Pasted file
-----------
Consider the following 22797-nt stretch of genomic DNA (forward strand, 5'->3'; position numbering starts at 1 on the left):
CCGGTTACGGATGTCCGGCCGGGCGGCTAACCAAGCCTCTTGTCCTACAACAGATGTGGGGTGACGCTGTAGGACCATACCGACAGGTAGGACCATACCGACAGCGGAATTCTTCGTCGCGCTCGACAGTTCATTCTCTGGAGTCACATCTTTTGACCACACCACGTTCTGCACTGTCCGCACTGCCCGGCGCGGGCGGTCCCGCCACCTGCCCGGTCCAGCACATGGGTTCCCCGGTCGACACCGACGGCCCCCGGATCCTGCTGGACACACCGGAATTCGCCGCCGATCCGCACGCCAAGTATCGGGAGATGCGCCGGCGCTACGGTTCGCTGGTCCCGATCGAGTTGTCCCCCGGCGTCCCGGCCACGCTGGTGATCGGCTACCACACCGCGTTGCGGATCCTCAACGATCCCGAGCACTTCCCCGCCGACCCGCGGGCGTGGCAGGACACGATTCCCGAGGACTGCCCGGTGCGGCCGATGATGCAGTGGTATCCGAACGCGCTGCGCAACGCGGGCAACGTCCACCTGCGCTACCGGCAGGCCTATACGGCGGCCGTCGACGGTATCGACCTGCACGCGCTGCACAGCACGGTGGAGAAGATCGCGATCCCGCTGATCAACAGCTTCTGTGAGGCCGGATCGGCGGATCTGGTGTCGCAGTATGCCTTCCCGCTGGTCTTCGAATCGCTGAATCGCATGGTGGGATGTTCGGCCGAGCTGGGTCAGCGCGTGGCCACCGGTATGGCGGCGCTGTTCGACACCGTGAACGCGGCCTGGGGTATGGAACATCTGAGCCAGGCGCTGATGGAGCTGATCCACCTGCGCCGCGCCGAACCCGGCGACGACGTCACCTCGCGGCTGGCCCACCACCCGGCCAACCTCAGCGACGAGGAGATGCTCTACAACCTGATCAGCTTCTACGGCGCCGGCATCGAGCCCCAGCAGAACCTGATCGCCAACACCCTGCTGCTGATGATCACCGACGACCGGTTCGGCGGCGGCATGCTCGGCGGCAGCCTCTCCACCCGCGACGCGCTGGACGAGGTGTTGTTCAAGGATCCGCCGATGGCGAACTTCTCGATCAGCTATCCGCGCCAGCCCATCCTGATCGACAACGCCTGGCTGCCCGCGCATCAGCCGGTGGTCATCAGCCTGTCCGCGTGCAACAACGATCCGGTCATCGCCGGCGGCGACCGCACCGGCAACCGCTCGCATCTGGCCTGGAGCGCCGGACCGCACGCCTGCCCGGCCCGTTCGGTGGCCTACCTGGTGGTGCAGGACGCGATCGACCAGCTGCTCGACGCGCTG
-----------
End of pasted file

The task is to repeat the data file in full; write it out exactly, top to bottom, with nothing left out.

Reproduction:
Consider the following 22797-nt stretch of genomic DNA (forward strand, 5'->3'; position numbering starts at 1 on the left):
CCGGTTACGGATGTCCGGCCGGGCGGCTAACCAAGCCTCTTGTCCTACAACAGATGTGGGGTGACGCTGTAGGACCATACCGACAGGTAGGACCATACCGACAGCGGAATTCTTCGTCGCGCTCGACAGTTCATTCTCTGGAGTCACATCTTTTGACCACACCACGTTCTGCACTGTCCGCACTGCCCGGCGCGGGCGGTCCCGCCACCTGCCCGGTCCAGCACATGGGTTCCCCGGTCGACACCGACGGCCCCCGGATCCTGCTGGACACACCGGAATTCGCCGCCGATCCGCACGCCAAGTATCGGGAGATGCGCCGGCGCTACGGTTCGCTGGTCCCGATCGAGTTGTCCCCCGGCGTCCCGGCCACGCTGGTGATCGGCTACCACACCGCGTTGCGGATCCTCAACGATCCCGAGCACTTCCCCGCCGACCCGCGGGCGTGGCAGGACACGATTCCCGAGGACTGCCCGGTGCGGCCGATGATGCAGTGGTATCCGAACGCGCTGCGCAACGCGGGCAACGTCCACCTGCGCTACCGGCAGGCCTATACGGCGGCCGTCGACGGTATCGACCTGCACGCGCTGCACAGCACGGTGGAGAAGATCGCGATCCCGCTGATCAACAGCTTCTGTGAGGCCGGATCGGCGGATCTGGTGTCGCAGTATGCCTTCCCGCTGGTCTTCGAATCGCTGAATCGCATGGTGGGATGTTCGGCCGAGCTGGGTCAGCGCGTGGCCACCGGTATGGCGGCGCTGTTCGACACCGTGAACGCGGCCTGGGGTATGGAACATCTGAGCCAGGCGCTGATGGAGCTGATCCACCTGCGCCGCGCCGAACCCGGCGACGACGTCACCTCGCGGCTGGCCCACCACCCGGCCAACCTCAGCGACGAGGAGATGCTCTACAACCTGATCAGCTTCTACGGCGCCGGCATCGAGCCCCAGCAGAACCTGATCGCCAACACCCTGCTGCTGATGATCACCGACGACCGGTTCGGCGGCGGCATGCTCGGCGGCAGCCTCTCCACCCGCGACGCGCTGGACGAGGTGTTGTTCAAGGATCCGCCGATGGCGAACTTCTCGATCAGCTATCCGCGCCAGCCCATCCTGATCGACAACGCCTGGCTGCCCGCGCATCAGCCGGTGGTCATCAGCCTGTCCGCGTGCAACAACGATCCGGTCATCGCCGGCGGCGACCGCACCGGCAACCGCTCGCATCTGGCCTGGAGCGCCGGACCGCACGCCTGCCCGGCCCGTTCGGTGGCCTACCTGGTGGTGCAGGACGCGATCGACCAGCTGCTCGACGCGCTG